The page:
Mindfulness and meditation are no longer just trendy buzzwords but proven health practices with a dedicated line-up of high profile practitioners including Jennifer Aniston, Gisele Bündchen, Katy Perry and Lena Dunham. Despite the long list of benefits (think increased happiness, reduced stress, greater productivity and increased self awareness) it can still feel really hard to squeeze it into your day. Here’s why we have to start making space for it.
A study released by Deloitte, found that Americans in the 25-34 age bracket look at their devices on average 50 times per day. We are more connected than ever and it is having a serious impact on our health and wellness. One in 6 youth will experience an anxiety disorder at some point in their life, with rates of anxiety and depression increasing by 70 percent over the past 25 years. A recent Mashable study found that Instagram is the most damaging social network to young people’s mental wellbeing, causing feelings of inadequacy and anxiety.
Long story short, if we truly want to connect to better health, wellness and peace of mind we have to learn how to disconnect, in more ways than one. Here are 5 tips to incorporate more mindfulness into your busy day.
Carve out phone free time.
I know, I know, you hate this already. But hear me out. We’re addicted to all the little notifications on our phone which is driving us to look at it multiple times every hour. Each time we do it pulls us out of the moment, breaking our concentration and leaving us momentarily disconnected. That disconnection is partially to blame for those side effects we’re not big fans of – depression, anxiety, the “not enough” feelings, etc.
Try setting some healthy guidelines for phone-free time every day. I like to wait at least 15 minutes in the morning before picking up my phone. Instead I use that time to do a quick yoga practice, actually connect with my husband or breathe deeply and set an intention for the day. When I get home from work I hide my phone somewhere so that all my attention goes to my son until he goes to bed. Even if I’m making dinner and he’s watching a show I keep it away to give myself some time to disconnect. For optimal productivity and mindfulness in the office, Darren Hardy recommends carving out ‘Power Hours’ when you don’t check your phone, email, Google alerts etc. and instead you just get down to business. A different kind of mindfulness but for anyone who wishes they were more productive this will be a game changer for you.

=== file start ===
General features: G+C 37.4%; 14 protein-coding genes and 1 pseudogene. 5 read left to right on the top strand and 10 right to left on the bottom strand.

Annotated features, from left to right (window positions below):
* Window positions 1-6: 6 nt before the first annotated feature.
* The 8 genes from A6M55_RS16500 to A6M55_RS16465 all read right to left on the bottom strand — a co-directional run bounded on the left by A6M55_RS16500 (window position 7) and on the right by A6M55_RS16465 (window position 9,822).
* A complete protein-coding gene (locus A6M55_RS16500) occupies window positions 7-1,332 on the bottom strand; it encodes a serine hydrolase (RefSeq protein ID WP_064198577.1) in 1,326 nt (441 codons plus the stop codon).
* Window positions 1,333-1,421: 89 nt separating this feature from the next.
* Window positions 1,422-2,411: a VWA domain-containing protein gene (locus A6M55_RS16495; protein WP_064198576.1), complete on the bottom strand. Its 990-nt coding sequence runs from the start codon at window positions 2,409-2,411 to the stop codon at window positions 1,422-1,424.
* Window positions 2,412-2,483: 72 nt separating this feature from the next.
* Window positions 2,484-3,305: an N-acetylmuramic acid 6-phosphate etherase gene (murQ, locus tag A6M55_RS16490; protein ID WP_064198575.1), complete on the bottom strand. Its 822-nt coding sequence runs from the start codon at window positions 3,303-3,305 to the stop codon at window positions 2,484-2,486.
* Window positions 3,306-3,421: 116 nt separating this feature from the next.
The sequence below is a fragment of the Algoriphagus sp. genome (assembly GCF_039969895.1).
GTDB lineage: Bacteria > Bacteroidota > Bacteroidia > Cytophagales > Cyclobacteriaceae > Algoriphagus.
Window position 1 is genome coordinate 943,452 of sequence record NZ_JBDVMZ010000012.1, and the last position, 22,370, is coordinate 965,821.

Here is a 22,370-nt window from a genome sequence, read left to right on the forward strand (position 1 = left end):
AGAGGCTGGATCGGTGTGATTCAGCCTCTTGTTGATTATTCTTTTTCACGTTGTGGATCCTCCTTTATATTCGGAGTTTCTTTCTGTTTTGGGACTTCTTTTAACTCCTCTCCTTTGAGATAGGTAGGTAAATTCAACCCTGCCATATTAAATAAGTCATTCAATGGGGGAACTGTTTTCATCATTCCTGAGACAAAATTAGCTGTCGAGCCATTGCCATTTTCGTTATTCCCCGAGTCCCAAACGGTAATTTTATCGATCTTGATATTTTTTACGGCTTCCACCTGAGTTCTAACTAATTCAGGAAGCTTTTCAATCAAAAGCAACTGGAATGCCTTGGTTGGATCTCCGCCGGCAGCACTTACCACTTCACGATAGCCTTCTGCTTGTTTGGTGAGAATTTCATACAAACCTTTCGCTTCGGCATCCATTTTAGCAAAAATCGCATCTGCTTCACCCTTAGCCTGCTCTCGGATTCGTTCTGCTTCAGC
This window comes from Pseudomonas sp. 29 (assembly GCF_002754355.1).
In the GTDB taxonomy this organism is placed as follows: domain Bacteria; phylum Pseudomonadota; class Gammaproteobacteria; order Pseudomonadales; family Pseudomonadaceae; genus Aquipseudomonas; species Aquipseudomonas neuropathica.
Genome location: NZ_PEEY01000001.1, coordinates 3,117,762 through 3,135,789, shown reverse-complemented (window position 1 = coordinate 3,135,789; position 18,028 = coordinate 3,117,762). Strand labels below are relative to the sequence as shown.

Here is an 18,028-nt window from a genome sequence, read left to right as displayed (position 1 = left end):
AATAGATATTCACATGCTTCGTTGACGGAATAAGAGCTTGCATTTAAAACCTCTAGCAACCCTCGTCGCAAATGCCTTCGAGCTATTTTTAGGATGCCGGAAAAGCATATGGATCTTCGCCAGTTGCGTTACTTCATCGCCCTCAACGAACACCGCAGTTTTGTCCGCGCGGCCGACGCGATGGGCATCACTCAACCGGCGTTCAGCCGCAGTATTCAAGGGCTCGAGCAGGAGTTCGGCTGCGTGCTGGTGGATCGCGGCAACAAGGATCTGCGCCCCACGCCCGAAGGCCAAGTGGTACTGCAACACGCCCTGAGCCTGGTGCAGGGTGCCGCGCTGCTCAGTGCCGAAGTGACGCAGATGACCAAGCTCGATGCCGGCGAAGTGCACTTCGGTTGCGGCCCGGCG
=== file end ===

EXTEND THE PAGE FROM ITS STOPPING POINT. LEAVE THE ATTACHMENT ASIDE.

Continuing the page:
Get help connecting to your breath and your body.
When you are starting out, it can be really helpful to follow a guided meditation. Headspace, Calm and Stop, Breathe, Think all offer free trial sessions so that you can determine which one works best for you. You can also try our free Mind, Body, Soul Scan as a way to check in with your body.
Use a daily ritual as a reminder to get mindful.
Meditation guru, Chrissy Abram of Eastwood Meditate recommends putting your toothpaste on your toothbrush and then going to do your meditation before you finish brushing your teeth. Use common daily activities as an anchor to remind yourself to get mindful. Below are a couple other ideas, but if all else fails set a timer on your phone and when it goes off, stop what you are doing and connect to your breath.
- Put your coffee on then meditate for 5 minutes before you get to drink it,
- Drive home from work, park and then meditate for 10 minutes in the car before you carry on with the day,
- Before you grab your phone when you wake-up, meditate for 15 minutes and set your intention for the day.
Make routine activities an opportunity to get mindful.
Prepping food, showering, driving to work, eating a meal, washing dishes, taking off your make-up at the end of the day. There are a million daily moments that we don’t really ‘live’ because we are stuck in our head or already thinking about the next moment. Want to really start living? Try using these simple moments to practice mindfulness. Simply connect to your breath and notice the air moving in and out of your throat & belly as you complete the activity. What are you feeling in your body? If thoughts start to carry your mind away, gently bring your awareness back to your breath again. Notice the sights, the sounds, the textures, the smells, the way the light is moving RIGHT IN THE MOMENT.
Use an “anchor” to help you connect to your practice.
Sometimes physical items can make meditation or mindfulness just a little more special and can help elevate the experience so it becomes more appealing. Light your favourite candle, spray a calming mist or create a beautiful meditation/mindfulness nook in your home that helps transport you to a place of calm.
Being more mindful doesn’t have to take up hours of your day and it doesn’t have to cost a dime. Give it a try and then tell us how you’ve incorporated it into your routine in the comment section below.